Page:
Where are Our Girls?
It’s been almost a month since nearly 300 Nigerian school girls were kidnapped by the radical militia group Boko Haram.
Going to school and daring to dream of becoming doctors, lawyers and educators.
It took nearly three weeks and a hashtag campaign #BringBackOurGirls
to mobilize the international community, which largely overlooked their disappearance.
New York Times writer, Nicholas Kristof, who writes regularly about social and political issues in Africa, is covering their disappearance and the Nigerian government’s stunning lack of urgency to find them.
As a mother and a global citizen, my heart is broken by yet another devastating story of girls gone missing, sexually abused, forced into childhood “marriages” or sold into slavery and denied basic human rights.
It wasn’t long ago that we were riveted by the story of Malala Youfsazi, the young Pakistani girl who dared to speak out on the importance of education for girls.
For her bravery, Malala was targeted by the Taliban and shot in the head and neck. She narrowly survived and is now living in exile advocating for the rights of children around the world.
The story of Malala and the young Nigerian girls is far from rare.
Around the world, our girls are struggling to have food security, basic health care, education and reproductive freedom.
Consider these horrific statistics compiled by CARE
In 1994 in Rwanda between 250,000 and 500,000 women were raped.
Gender-based violence affects as many women between the ages of 15-44 as cancer, malaria, traffic accidents and war combined.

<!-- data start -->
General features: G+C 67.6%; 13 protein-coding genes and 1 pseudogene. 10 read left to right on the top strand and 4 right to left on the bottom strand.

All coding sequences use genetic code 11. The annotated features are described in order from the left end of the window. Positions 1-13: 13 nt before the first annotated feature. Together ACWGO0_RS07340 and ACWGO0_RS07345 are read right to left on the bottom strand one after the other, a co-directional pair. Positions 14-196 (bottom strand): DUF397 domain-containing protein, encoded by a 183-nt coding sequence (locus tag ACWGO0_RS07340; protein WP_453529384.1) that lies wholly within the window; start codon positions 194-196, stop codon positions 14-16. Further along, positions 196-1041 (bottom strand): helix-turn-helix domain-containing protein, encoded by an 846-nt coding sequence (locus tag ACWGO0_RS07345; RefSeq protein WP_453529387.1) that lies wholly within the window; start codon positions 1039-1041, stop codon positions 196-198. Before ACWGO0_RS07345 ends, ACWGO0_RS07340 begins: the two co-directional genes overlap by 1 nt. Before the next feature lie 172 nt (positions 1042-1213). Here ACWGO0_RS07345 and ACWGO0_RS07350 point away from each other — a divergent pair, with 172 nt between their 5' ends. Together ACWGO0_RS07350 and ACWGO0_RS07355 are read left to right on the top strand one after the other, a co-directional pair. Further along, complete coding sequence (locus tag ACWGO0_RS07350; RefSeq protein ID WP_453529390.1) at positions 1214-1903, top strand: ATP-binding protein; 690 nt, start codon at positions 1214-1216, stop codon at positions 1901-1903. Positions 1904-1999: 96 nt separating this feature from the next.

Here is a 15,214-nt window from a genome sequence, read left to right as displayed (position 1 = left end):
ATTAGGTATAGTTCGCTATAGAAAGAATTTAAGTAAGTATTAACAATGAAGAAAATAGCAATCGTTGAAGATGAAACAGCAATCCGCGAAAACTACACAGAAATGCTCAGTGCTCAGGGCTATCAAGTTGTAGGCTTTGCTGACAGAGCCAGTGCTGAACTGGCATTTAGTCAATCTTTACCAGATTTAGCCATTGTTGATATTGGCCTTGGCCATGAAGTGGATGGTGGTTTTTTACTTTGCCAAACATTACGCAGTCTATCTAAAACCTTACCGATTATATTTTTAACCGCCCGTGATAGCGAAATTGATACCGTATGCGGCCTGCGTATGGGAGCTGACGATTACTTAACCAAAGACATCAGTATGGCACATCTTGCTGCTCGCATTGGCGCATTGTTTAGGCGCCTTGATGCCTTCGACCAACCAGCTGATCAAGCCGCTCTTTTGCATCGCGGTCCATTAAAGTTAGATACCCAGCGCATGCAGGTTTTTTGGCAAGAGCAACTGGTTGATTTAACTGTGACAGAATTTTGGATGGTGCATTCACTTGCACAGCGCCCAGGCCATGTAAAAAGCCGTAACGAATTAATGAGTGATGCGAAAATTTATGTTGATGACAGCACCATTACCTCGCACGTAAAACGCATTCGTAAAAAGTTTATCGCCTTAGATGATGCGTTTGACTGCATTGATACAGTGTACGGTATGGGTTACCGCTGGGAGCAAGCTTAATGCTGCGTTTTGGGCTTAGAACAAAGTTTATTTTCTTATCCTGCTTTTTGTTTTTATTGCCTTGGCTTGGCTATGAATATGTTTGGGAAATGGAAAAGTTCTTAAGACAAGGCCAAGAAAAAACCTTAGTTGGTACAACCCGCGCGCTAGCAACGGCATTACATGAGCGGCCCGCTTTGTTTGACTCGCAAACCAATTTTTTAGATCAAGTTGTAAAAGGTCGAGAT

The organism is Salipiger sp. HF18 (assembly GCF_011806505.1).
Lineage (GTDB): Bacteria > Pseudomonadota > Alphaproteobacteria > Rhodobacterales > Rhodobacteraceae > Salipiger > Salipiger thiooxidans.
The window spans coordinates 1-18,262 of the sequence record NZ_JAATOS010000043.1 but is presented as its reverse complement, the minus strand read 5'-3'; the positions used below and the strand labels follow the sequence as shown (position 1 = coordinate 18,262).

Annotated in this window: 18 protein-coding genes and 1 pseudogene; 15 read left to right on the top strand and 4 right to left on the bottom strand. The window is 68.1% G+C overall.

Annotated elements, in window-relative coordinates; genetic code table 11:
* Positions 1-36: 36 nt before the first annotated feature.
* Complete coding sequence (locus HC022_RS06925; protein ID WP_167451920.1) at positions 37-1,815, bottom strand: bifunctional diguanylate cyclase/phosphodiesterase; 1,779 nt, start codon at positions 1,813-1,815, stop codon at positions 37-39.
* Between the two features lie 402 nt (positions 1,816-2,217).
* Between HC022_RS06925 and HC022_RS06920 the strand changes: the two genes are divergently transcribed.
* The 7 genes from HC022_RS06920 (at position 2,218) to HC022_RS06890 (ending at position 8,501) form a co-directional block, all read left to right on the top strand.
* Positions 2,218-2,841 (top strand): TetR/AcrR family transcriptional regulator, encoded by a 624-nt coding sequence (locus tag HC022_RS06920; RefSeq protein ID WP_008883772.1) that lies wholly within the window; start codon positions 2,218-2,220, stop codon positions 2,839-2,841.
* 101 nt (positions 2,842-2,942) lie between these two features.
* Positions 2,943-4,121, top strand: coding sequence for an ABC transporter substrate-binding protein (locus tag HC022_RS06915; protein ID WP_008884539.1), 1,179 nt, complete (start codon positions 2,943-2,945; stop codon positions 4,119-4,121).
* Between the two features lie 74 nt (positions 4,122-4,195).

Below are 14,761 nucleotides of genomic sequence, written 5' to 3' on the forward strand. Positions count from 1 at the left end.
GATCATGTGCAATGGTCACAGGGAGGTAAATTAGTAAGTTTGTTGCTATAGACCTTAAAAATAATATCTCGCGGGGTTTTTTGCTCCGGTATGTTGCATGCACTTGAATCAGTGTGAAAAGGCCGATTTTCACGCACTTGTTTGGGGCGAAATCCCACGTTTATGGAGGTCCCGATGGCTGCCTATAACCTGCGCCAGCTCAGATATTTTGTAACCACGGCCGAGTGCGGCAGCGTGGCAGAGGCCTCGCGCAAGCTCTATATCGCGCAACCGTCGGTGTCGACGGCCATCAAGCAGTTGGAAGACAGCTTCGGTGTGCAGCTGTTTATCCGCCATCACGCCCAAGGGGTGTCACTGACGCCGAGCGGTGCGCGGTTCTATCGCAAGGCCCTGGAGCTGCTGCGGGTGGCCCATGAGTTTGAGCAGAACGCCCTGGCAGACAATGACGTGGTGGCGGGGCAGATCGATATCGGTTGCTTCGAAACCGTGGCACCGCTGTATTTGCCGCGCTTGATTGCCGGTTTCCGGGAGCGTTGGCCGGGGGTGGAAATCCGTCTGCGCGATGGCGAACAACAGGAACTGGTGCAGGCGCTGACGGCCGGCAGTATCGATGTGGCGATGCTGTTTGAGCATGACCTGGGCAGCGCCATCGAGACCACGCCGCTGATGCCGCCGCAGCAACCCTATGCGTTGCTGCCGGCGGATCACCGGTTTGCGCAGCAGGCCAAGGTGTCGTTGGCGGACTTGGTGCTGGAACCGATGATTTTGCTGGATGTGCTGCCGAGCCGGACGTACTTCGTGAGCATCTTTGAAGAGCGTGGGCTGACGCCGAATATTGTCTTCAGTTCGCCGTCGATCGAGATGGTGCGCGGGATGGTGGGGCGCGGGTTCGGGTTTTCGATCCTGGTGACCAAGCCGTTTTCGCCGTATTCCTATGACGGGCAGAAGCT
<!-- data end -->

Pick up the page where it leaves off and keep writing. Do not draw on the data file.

One billion women will be victims of violence in their lifetime.
How can this be?
Girls and the women they become (if they live long enough) are the bedrock of their communities.
Uplifting girls around the world is the key to addressing persistent global poverty.
A girl who is educated, healthy and provided with security (that means freedom from war, rape, genital mutilation, being sold into slavery or forced into premature marriage) lives longer and has a better chance of having children when she is physically, emotionally and financially able to care for them.
She can own a business that generates sustainable income for her family allowing her to provide healthcare for her children, reducing their chances of dying from preventible childhood illnesses.
Need more convincing that helping the world’s girls is crucial?
A few years ago this video on The Girl Effect, went viral. It makes the case for girls in just a few short powerful minutes.
Watch it and you’ll see what I mean.
As I write this post from my comfortable home in North Carolina, it’s easy to feel like this problem is bigger than me. That there is nothing I could do that would remotely make a difference.
Do you feel the same way?
There is something we can all do.
Here are just a few short ways you can get involved.
Advocate for girls education, health, security, and reproductive freedom. Check out:
Support a micro-financing program that provides small, low-cost loans to women entrepreneurs around the world. Check out:
Educate yourself. Use your voice to raise awareness. Remember, while Twitter may mainly be a social and commercial tool in the West, in other parts of the world it is a political weapon and a powerful voice for the voiceless. Check out:
This Mother’s Day weekend, I hope you’ll embrace the women and girls in your life and not forget the women and girls in other parts of the world who need our support and advocacy.
#Bring Back Our Girls.